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With One Eye on Syria, Israel Reluctantly Seeks Gaza Truce

With One Eye on Syria, Israel Reluctantly Seeks Gaza Truce

Friday, 17 August, 2018 - 11:30
As public pressure mounts on Israeli leaders to crush rocket barrages from the Gaza Strip, they’re opting to try the diplomatic route while a greater threat looms: Iran’s presence in postwar Syria.

To keep his military focused on the northern front, Prime Minister Benjamin Netanyahu is pursuing a long-term truce with Hamas. Yaakov Amidror, a former Israeli national security adviser to Prime Minister Benjamin Netanyahu, said the negotiations, carried out through intermediaries, serve both Israel and Hamas.

As President Bashar al-Assad’s war against opposition forces winds down, Iran is working to strike lasting roots in Syria, increasing its sphere of influence and giving it an arms-transport corridor stretching from Tehran to Beirut. Israeli officials fear Iran could use Syria as a forward base to threaten the Jewish state, similar to the challenge from Lebanon with Iran’s proxy militia, Hezbollah.

Iran’s nuclear program, ballistic missiles, support for anti-Israel groups and calls for the Jewish state’s destruction lead some Israeli officials to view it as a near-existential threat. In recent months Israel frequently has attacked Iranian bases and other military targets in Syria to pressure Tehran to retreat.

To keep Gaza from becoming a distraction, Israeli officials are backing Egyptian and United Nations efforts to broker a truce with Hamas. The idea would be to trade military quiet for the easing of an Israeli blockade imposed more than a decade ago, according to a person familiar with the talks who spoke on condition of anonymity. If all goes well, later stages could involve international investment in Gaza and the release of Israelis held hostage there.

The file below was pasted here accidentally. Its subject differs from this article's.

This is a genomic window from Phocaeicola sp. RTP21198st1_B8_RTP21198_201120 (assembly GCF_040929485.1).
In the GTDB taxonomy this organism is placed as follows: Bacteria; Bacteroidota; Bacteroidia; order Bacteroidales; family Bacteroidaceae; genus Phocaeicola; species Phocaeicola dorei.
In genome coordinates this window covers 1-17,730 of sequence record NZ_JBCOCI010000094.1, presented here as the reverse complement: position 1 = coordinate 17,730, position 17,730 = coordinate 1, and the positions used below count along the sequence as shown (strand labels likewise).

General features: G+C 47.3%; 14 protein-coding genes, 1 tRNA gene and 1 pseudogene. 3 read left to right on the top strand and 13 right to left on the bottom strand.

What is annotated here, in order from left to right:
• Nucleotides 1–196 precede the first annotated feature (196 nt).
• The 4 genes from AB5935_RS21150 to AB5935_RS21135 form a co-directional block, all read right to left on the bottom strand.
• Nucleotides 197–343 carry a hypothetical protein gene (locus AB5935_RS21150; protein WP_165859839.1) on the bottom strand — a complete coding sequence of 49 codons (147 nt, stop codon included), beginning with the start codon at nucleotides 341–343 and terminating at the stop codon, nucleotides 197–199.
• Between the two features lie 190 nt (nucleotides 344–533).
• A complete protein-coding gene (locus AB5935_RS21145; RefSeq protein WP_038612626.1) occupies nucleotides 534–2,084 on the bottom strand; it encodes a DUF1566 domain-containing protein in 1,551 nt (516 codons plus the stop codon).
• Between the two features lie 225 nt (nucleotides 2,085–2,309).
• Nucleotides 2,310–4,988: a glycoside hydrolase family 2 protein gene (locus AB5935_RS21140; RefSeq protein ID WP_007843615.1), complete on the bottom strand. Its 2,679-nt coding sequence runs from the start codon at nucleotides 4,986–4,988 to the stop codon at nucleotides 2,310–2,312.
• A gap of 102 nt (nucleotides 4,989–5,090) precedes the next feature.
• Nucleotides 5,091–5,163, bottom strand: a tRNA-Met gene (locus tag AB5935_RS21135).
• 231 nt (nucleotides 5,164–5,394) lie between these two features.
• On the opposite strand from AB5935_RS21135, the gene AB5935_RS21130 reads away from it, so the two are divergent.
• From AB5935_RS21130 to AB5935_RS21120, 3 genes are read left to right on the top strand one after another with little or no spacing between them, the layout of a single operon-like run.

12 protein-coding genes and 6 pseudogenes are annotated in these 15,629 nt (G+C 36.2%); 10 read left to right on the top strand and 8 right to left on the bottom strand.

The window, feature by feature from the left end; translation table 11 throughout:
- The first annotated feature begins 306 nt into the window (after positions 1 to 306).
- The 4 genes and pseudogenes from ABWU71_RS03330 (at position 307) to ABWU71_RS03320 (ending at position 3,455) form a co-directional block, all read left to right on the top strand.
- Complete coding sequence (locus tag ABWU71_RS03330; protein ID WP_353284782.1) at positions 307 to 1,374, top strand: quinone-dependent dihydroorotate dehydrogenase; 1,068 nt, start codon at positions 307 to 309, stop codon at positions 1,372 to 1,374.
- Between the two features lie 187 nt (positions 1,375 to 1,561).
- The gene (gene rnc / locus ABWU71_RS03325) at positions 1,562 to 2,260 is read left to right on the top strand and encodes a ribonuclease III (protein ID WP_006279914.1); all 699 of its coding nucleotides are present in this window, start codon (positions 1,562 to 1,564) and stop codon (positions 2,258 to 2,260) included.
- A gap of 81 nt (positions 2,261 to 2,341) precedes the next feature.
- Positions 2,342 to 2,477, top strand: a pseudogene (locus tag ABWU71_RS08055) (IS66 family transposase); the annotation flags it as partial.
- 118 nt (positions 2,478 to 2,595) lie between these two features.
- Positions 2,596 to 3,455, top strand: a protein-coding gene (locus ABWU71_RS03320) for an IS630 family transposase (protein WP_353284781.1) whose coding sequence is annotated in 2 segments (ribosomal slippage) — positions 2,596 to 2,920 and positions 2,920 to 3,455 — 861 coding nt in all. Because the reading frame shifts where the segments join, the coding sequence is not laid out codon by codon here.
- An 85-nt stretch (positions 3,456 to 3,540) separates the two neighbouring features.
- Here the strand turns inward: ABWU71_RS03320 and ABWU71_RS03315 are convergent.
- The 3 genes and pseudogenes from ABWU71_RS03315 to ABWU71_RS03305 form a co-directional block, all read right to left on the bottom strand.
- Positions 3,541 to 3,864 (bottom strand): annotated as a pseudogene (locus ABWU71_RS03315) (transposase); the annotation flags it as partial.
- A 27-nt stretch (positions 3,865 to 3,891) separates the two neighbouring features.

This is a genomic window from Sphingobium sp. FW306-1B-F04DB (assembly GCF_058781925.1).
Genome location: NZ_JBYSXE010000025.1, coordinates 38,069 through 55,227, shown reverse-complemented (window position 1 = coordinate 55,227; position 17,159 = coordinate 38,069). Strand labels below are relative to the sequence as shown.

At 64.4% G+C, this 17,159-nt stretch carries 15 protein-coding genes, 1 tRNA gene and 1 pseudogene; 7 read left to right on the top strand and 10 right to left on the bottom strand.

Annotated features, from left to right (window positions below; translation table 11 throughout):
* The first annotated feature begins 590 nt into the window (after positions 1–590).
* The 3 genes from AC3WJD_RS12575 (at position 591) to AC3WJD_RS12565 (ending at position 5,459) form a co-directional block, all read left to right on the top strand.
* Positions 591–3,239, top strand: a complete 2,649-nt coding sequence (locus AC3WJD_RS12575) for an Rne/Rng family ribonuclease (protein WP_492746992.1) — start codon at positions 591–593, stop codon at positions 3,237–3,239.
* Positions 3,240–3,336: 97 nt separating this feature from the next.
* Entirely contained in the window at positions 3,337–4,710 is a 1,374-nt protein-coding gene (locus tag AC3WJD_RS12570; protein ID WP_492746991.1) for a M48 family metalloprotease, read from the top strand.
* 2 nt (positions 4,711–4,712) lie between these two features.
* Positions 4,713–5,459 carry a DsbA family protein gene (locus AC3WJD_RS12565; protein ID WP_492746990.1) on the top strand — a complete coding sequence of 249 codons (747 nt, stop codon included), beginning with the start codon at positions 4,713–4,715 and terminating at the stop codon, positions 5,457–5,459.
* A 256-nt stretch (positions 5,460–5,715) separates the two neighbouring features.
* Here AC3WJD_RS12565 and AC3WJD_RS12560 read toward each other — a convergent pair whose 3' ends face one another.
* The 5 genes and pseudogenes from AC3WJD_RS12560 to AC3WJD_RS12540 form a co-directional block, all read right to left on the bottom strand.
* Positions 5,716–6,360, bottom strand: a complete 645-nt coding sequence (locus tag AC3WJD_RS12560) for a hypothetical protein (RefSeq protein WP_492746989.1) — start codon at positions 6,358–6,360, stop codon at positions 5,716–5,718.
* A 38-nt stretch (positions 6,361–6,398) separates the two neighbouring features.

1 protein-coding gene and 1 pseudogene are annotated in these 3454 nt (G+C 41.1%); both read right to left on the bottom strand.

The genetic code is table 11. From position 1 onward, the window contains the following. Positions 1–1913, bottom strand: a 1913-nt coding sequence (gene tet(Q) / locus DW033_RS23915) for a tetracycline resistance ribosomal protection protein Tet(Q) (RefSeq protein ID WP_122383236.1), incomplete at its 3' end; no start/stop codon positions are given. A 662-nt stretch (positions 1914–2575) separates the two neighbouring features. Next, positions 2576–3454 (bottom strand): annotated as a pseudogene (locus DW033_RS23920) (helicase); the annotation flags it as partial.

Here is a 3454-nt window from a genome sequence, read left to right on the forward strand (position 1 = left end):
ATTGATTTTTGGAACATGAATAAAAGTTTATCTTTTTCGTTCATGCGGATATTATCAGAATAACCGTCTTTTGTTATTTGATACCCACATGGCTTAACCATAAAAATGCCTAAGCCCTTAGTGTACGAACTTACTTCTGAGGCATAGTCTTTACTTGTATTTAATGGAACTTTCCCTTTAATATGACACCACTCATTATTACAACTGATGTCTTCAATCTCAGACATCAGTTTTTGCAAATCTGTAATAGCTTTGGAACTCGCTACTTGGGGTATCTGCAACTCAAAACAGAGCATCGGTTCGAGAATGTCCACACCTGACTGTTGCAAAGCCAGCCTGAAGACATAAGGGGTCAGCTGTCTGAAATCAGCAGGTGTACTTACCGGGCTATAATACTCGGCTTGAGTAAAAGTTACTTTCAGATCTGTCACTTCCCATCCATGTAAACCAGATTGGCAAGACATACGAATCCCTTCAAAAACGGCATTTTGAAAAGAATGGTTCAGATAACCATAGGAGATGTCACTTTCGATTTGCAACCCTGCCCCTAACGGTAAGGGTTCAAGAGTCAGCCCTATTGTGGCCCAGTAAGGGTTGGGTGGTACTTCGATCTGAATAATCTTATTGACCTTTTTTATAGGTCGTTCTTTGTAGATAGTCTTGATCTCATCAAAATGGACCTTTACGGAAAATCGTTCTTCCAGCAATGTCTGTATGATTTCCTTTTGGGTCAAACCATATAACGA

In a July 19 Washington Post opinion piece, Trump advisers Jared Kushner and Jason Greenblatt and US ambassador to Israel David Friedman signaled that if Hamas stops seeking confrontation with Israel, Gaza could receive massive international aid.

More isolated than ever, Hamas in recent months has sponsored weekly protests at the Gaza border fence that have focused popular anger toward Israel and away from the group’s governance of Gaza. Shunned by the West as a terrorist group, Hamas is distrusted by Saudi Arabia and Egypt because of its Muslim Brotherhood origins, and broke with the Palestinian Authority in armed clashes in 2007.

Nickolay Mladenov, the UN envoy to the region, has been shuttling among Gaza, Egypt and Israel trying to jump-start humanitarian projects in the strip.

“If we leave things unchanged we’re heading into another war, which will be nasty,” Mladenov said in an interview.

Not everyone is on board with the cease-fire talks. Mahmoud Abbas’s West Bank-based Palestinian Authority, which boycotted a White House summit in January seeking aid for Gaza, has raised a number of objections to the current effort. It sees international plans to rebuild Gaza as a plot to circumvent the Palestinian Authority and divide the two Palestinian territories.


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